Director of Stroke Research Awarded $716,000 Grant
2011-03-16 15:42:49 FOR IMMEDIATE RELEASE
Anna Barrett, MD, Director of the Stroke Rehabilitation Research Laboratory at Kessler Foundation was awarded the K24 Investigator Award in mentoring translational cognitive science for stroke recover
Kessler Foundation Director Receives Large NIH Grant
WEST ORANGE, N.J.—Dr. Anna Barrett, Director of the Stroke Rehabilitation Research Laboratory at Kessler Foundation was awarded the K24 Investigator Award in mentoring translational cognitive science for stroke recovery by the National Institute of Health (NIH). This grant totals $716,000 over five years.
"It is exhilarating to receive this kind of acknowledgment of our training work. I feel honored and privileged," said Dr. Barrett. "Kessler Foundation was praised by all of the grant reviewers as being 'excellent,' 'superb' and 'nationally prominent' and I'm grateful to be a part of the rich environment at the Foundation."
The "K" awards are meant to develop scientific careers, including young scientists, newly established scientists and mid-career scientists. The K24 award, entitled "Midcareer Investigator Award in Patient-Oriented Research," focuses on the recipient being a mentor for new scientists as well as on developing research.
In the grant application, Dr. Barrett presented the Stroke Lab's history of mentoring over 70 undergraduate, graduate and fellowship students as well as other scientists. They moved on to academic positions and are training others. The K24 award grants time for Dr. Barrett to step away from managerial and administrative tasks in order to mentor individuals at critical times in their careers and help increase their productivity, while enhancing insight and direction.
John DeLuca, Ph.D. and Vice President of Research at Kessler Foundation Research Center, said, "The training of new scientists is one of the highest priorities of the Kessler Foundation Research Center. Dr. Barrett's NIH Award ensures that we will continue to train the next generation of translational rehabilitation scientists whose research will focus on improving patient care."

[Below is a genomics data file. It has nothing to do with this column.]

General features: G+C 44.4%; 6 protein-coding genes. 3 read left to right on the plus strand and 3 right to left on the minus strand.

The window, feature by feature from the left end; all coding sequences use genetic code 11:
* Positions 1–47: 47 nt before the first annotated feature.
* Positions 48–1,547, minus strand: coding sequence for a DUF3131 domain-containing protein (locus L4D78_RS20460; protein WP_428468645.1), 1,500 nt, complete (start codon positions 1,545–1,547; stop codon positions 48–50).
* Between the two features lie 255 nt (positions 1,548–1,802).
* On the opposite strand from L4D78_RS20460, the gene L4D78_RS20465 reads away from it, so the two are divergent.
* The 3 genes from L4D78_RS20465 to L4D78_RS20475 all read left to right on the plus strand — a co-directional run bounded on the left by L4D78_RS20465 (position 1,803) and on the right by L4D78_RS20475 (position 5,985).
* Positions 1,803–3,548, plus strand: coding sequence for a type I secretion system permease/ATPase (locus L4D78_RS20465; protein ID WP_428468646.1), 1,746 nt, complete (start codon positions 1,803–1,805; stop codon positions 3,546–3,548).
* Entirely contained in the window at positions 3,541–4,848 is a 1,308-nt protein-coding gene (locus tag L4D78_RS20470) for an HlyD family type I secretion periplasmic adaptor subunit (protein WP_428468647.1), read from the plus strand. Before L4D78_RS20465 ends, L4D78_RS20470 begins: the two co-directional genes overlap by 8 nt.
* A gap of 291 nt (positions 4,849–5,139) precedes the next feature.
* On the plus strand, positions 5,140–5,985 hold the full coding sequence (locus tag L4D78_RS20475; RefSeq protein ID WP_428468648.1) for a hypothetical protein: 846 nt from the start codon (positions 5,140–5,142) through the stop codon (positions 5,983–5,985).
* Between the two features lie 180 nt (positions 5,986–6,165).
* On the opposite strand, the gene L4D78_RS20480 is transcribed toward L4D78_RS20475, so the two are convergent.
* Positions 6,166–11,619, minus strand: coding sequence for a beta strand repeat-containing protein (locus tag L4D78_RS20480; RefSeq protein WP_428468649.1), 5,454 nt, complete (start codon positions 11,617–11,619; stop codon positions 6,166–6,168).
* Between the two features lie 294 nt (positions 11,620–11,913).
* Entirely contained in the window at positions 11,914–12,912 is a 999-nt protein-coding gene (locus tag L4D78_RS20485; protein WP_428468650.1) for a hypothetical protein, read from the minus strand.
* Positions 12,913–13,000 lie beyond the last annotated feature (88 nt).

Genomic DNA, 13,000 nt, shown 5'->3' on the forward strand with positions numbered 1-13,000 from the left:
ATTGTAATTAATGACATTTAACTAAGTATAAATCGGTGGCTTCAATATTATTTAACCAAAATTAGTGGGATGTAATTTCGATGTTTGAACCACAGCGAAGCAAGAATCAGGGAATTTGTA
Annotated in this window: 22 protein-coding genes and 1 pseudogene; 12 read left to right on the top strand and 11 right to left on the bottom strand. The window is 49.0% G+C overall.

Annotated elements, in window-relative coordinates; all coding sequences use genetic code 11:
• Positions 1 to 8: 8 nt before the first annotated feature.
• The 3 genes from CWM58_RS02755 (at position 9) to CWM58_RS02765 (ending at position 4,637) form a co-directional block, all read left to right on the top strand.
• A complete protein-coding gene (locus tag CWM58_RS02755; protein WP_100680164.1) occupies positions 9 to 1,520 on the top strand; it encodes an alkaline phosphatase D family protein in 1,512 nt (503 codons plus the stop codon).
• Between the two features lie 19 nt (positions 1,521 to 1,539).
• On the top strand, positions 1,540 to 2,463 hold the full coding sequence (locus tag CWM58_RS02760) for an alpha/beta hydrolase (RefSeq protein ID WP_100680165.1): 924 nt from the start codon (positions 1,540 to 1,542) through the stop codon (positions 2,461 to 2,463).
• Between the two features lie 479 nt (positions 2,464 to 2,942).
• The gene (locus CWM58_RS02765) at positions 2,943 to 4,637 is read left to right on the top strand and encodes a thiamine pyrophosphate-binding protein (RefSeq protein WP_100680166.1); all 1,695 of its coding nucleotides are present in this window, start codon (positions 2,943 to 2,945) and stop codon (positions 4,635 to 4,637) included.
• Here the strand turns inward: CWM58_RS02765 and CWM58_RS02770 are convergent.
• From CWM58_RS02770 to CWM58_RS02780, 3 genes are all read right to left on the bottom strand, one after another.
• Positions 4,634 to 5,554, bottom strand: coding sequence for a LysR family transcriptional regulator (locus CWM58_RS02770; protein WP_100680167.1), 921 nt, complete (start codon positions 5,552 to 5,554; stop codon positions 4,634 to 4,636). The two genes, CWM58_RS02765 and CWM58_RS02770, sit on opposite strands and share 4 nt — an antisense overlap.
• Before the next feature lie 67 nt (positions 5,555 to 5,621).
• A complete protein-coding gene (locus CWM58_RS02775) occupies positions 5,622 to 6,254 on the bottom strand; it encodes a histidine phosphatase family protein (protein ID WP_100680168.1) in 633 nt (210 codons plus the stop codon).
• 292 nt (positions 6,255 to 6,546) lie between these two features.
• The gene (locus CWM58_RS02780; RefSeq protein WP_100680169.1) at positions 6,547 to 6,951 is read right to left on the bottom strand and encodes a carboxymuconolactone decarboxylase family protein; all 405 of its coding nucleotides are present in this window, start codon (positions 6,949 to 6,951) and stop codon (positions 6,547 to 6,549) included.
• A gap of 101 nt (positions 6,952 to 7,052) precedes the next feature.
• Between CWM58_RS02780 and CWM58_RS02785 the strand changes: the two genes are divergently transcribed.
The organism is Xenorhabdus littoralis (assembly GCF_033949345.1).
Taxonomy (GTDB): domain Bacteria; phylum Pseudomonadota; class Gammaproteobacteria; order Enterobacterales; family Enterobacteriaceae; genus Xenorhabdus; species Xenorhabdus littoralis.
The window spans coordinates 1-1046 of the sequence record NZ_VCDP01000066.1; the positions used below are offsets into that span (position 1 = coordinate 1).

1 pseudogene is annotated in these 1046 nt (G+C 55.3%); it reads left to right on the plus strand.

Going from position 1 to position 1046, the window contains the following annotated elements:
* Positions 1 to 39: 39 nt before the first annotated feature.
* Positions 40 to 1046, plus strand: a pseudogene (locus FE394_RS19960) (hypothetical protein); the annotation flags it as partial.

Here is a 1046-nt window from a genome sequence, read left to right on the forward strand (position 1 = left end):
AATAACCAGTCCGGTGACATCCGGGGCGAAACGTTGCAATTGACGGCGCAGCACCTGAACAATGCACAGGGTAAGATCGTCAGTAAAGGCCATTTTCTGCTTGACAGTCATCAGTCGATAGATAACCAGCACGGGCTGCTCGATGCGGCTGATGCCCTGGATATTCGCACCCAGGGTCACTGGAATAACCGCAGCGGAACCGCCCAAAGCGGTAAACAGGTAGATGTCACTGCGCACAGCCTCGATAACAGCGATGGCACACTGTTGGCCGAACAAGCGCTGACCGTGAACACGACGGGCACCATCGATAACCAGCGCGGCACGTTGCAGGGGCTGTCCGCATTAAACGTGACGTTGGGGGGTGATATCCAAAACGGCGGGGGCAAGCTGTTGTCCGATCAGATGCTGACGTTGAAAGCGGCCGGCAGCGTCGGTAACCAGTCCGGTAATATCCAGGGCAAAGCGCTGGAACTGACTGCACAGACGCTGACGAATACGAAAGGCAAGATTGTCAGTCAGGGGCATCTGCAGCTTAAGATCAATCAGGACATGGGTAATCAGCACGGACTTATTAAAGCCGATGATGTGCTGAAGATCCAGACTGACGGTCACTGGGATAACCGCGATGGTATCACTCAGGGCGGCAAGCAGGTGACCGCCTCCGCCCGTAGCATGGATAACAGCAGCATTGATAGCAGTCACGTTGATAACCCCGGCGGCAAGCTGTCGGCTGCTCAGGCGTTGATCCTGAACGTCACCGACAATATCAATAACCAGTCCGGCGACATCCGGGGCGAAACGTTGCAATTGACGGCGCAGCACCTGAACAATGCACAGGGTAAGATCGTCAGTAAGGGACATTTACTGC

For the research portion of the grant, Dr. Barrett will analyze brain imaging and how it's used to determine behavioral and environmental competence changes after a stroke —how individuals see and navigate their surroundings. She will also be able to increase her collaborations with the Traumatic Brain Injury and Neuropsychology and Neuroscience Labs at Kessler Foundation on research studies.
This is the third "K" award for Dr. Barrett. She previously received a K08 Mentored Clinical Scientist Research Career Development Award. She also received the K02 Independent Investigator Career Development Award, which enabled Dr. Barrett to study how to improve the assessment of environmental competence. Both of these grants provided resources she used to implement basic science methods in studying cognitive stroke rehabilitation.
President and Chief Executive Officer of Kessler Foundation, Rodger DeRose, said, "We are very proud of Dr. Barrett and her accomplishments. The NIH award is just one of the ways that Kessler Foundation demonstrates its recognized leadership role and contribution in rehabilitation research."
NIH chooses its award recipients after two independent review teams allocate points to each application in several categories, such as the significance it will have on healthcare research.
About Kessler Foundation
Kessler Foundation strives to be a leader in rehabilitation research and grant making that benefit people with disabilities. The Foundation's mission is to improve quality of life for people with physical and/or cognitive disabilities through discovery, innovation, demonstration, application, and dissemination. Kessler Foundation Research Center conducts research that improves function and quality of life for persons with injuries of the spinal cord and brain, stroke, multiple sclerosis, and other chronic neurological and orthopedic conditions. Kessler Foundation also supports programs that promote the employment of people with disabilities through its Program Center's "Transition to Work" Signature and Community Employment Grants. The Foundation's Special Initiative Grants support educational programs like 'ThinkFirst', an injury prevention program aimed at children and teens. Kessler Foundation has a full-time staff of 90 individuals, divided between two locations in West Orange, New Jersey.
For more information, visit KesslerFoundation.org
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